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Review

Ageritin from Pioppino Mushroom: The Prototype of Ribotoxin-Like Proteins, a Novel Family of Specific Ribonucleases in Edible Mushrooms

Department of Environmental, Biological and Pharmaceutical Sciences and Technologies (DiSTABiF), University of Campania ‘Luigi Vanvitelli’, Via Vivaldi 43, 81100-Caserta, Italy
*
Author to whom correspondence should be addressed.
Received: 24 February 2021 / Revised: 31 March 2021 / Accepted: 5 April 2021 / Published: 7 April 2021

Abstract

Ageritin is a specific ribonuclease, extracted from the edible mushroom Cyclocybe aegerita (synonym Agrocybe aegerita), which cleaves a single phosphodiester bond located within the universally conserved alpha-sarcin loop (SRL) of 23–28S rRNAs. This cleavage leads to the inhibition of protein biosynthesis, followed by cellular death through apoptosis. The structural and enzymatic properties show that Ageritin is the prototype of a novel specific ribonucleases family named ‘ribotoxin-like proteins’, recently found in fruiting bodies of other edible basidiomycetes mushrooms (e.g., Ostreatin from Pleurotus ostreatus, Edulitins from Boletus edulis, and Gambositin from Calocybe gambosa). Although the putative role of this toxin, present in high amount in fruiting body (>2.5 mg per 100 g) of C. aegerita, is unknown, its antifungal and insecticidal actions strongly support a role in defense mechanisms. Thus, in this review, we focus on structural, biological, antipathogenic, and enzymatic characteristics of this ribotoxin-like protein. We also highlight its biological relevance and potential biotechnological applications in agriculture as a bio-pesticide and in biomedicine as a therapeutic and diagnostic agent.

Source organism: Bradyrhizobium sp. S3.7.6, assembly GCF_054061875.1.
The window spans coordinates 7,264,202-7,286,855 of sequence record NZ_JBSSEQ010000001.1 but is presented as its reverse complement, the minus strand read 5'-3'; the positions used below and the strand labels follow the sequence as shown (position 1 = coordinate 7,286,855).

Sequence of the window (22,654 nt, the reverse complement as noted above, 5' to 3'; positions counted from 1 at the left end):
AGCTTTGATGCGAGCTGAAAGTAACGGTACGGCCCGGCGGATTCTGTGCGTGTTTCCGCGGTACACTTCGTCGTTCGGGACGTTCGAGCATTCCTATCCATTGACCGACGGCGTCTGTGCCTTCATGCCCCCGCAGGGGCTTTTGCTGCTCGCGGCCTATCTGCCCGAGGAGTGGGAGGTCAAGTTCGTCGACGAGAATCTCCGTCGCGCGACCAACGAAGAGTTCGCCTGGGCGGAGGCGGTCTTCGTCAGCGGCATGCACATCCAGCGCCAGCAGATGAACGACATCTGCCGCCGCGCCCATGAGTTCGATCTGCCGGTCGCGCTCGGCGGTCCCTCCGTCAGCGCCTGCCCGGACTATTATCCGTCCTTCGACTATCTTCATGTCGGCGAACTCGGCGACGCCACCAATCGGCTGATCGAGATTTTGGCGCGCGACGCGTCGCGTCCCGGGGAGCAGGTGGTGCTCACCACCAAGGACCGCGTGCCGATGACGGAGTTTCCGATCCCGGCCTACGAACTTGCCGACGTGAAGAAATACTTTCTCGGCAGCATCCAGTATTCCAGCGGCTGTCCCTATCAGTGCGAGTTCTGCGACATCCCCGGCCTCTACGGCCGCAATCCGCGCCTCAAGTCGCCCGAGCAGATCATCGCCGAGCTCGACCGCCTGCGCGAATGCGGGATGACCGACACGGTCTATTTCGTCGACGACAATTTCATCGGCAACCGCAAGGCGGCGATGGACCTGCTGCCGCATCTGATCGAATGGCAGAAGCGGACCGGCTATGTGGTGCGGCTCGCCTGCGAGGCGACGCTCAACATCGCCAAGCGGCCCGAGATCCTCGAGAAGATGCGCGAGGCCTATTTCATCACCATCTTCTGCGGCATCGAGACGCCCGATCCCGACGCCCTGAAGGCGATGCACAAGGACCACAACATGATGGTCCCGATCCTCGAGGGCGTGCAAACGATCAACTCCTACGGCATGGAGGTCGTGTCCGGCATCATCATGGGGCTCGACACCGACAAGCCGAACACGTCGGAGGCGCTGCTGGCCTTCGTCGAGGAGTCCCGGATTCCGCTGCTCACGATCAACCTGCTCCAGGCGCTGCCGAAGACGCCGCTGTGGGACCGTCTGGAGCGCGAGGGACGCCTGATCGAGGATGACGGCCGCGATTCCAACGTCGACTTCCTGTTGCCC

Keywords: Agrocybe aegerita; Cyclocybe aegerita; antiviral activity; antifungal activity; endonuclease activity; cytotoxicity; protein structure function Agrocybe aegerita; Cyclocybe aegerita; antiviral activity; antifungal activity; endonuclease activity; cytotoxicity; protein structure function

1. Introduction